MEMECAN: First of all, they are a very diverse group of different people. For instance, I met a woman, she’s 25. She’s the head of her mosque in Holland. She’s from Turkey — actually she was born in Holland — her parents are from Turkey. She speaks funny Turkish because she took away her parent’s accent and mixed it with Dutch and came out with a strange accent. But she’s a very Western looking woman; on the other hand very religious. That’s something we don’t see in Turkey.

DHALIWAL: Did you go away feeling optimistic?


DHALIWAL: And hopeful?

MEMECAN: Yes, very, very optimistic, and I met another woman who had a headscarf. She was a lawyer. Her father came to Holland as a construction worker and, you know, right now she has her own law company, and you know, I felt very optimistic. And in fact, I met so many different people that I myself didn’t know that we Muslims could be so different.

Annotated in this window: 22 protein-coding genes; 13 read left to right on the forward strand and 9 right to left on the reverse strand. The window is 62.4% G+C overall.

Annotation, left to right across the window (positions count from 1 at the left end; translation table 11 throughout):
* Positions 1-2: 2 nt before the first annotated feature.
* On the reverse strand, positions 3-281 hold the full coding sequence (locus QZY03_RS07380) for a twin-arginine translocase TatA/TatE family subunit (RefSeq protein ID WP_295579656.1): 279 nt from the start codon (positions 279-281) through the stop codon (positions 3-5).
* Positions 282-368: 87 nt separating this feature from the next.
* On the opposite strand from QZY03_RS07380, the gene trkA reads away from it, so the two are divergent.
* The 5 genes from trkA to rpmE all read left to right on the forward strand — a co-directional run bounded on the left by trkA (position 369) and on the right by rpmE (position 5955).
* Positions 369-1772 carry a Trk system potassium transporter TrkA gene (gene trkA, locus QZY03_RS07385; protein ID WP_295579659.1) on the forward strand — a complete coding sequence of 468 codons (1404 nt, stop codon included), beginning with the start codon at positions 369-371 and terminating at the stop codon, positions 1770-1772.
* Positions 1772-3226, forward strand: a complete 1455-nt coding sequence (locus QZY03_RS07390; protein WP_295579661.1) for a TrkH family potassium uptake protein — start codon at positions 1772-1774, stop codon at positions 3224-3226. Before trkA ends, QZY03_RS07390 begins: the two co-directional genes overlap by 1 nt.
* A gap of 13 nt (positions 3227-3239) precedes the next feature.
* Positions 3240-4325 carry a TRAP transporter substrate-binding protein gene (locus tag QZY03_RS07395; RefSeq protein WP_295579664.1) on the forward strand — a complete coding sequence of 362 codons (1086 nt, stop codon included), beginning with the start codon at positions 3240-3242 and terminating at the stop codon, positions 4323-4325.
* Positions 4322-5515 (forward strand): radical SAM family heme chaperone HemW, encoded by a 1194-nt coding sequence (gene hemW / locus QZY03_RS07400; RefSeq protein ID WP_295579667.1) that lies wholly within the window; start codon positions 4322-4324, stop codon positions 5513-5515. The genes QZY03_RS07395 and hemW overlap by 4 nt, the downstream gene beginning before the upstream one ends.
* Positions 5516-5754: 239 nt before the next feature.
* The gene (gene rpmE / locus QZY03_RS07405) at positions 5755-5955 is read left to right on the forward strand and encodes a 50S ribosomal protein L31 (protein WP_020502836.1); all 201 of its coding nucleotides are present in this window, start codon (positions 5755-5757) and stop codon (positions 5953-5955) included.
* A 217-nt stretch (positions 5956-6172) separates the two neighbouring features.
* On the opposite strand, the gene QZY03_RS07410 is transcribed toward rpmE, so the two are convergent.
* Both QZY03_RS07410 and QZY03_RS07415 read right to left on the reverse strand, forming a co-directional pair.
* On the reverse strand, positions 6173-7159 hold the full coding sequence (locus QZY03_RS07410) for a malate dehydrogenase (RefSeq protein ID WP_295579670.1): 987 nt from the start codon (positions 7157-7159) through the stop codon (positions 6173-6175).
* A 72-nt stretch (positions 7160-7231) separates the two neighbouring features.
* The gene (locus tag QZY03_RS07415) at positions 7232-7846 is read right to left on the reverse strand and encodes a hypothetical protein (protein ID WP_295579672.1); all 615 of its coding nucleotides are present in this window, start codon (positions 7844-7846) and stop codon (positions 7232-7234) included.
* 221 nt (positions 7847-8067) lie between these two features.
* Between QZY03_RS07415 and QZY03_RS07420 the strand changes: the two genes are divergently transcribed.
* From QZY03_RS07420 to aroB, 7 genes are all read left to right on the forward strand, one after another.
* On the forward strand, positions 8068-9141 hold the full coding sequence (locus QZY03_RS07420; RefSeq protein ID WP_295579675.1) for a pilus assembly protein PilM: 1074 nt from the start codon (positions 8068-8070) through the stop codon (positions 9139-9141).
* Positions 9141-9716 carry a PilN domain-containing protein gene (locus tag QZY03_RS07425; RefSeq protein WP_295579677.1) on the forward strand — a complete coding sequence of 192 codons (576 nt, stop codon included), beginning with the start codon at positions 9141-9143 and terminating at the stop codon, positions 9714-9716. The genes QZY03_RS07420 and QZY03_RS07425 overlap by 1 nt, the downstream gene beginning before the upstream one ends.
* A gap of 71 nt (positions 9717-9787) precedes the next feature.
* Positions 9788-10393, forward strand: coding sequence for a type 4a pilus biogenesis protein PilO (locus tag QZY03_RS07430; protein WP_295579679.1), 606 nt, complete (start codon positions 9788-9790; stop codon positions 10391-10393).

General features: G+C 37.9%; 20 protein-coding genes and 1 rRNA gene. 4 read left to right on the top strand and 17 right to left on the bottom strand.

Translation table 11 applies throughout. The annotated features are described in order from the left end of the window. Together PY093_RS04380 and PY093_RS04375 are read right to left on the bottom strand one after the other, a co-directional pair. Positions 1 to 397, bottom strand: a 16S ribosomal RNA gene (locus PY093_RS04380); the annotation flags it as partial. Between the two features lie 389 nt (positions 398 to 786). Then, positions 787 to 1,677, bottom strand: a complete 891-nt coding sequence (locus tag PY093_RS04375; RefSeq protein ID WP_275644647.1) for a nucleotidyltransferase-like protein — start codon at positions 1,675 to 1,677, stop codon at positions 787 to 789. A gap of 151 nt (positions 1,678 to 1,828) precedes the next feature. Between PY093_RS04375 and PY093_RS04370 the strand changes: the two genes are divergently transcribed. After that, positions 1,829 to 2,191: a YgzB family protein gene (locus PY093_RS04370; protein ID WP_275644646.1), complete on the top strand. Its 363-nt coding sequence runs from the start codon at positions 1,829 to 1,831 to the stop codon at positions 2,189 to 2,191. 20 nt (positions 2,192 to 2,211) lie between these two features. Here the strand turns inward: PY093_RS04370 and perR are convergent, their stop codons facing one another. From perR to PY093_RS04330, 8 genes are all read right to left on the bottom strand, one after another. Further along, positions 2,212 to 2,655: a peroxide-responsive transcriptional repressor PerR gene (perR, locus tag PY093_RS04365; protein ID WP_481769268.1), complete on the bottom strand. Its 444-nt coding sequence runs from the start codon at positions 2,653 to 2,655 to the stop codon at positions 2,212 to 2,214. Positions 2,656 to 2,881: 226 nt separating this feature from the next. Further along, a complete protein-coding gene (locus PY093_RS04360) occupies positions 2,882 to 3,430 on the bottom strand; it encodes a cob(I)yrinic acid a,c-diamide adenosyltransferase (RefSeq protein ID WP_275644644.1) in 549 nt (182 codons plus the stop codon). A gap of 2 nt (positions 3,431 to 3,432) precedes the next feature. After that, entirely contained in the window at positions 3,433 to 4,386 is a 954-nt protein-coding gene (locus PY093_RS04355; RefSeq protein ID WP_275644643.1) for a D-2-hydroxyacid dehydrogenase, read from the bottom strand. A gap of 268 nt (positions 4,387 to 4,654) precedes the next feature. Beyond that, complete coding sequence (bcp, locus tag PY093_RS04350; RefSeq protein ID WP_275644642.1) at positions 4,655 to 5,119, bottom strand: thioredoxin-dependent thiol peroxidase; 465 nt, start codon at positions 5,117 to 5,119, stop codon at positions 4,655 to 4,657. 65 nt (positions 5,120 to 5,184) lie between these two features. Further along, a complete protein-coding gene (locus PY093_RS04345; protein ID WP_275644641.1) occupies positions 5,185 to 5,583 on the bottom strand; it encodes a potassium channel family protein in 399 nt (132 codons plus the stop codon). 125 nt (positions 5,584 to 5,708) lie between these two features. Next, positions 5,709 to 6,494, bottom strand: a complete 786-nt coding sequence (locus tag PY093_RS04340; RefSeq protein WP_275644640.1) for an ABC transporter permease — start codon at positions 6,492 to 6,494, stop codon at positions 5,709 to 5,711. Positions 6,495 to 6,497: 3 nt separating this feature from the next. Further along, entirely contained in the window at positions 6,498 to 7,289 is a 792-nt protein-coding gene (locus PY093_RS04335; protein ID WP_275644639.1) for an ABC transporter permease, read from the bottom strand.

There was this Italian family, real Italian family. They converted to Muslim and they were interesting. There were, of course, African American Muslims, and some French Muslims from originally northern Africa.

DHALIWAL: So, when you spoke to African Americans, what did they tell you about why they had picked Islam?

MEMECAN: You know, I didn’t get a chance to talk that issue. But, for instance, the American woman there, she was very American. Like anyone from this Scarsdale neighborhood, you know, except she was Muslim and she was covering her hair. But, I mean, it didn’t make her any different than anybody in America.

DHALIWAL: Why does it show Turkey being crushed by the door?

MEMECAN: Okay. That cartoon was done some years ago. That was the time when Turkey was doing all the concessions — I mean, was doing her homework in order to get into European Union. But Europeans were reacting with all those negative attitudes or reactions. So whatever we do, I mean they were not happy about it, so it was like at the door, at the gate of the European Union. Turkey was being rejected or Turkey was being crushed. But right now, the situation has improved. I mean, we are almost there.


MEMECAN: We are not crushed, actually. (laughs)

DHALIWAL: And how does democracy have to adjust in the Middle East?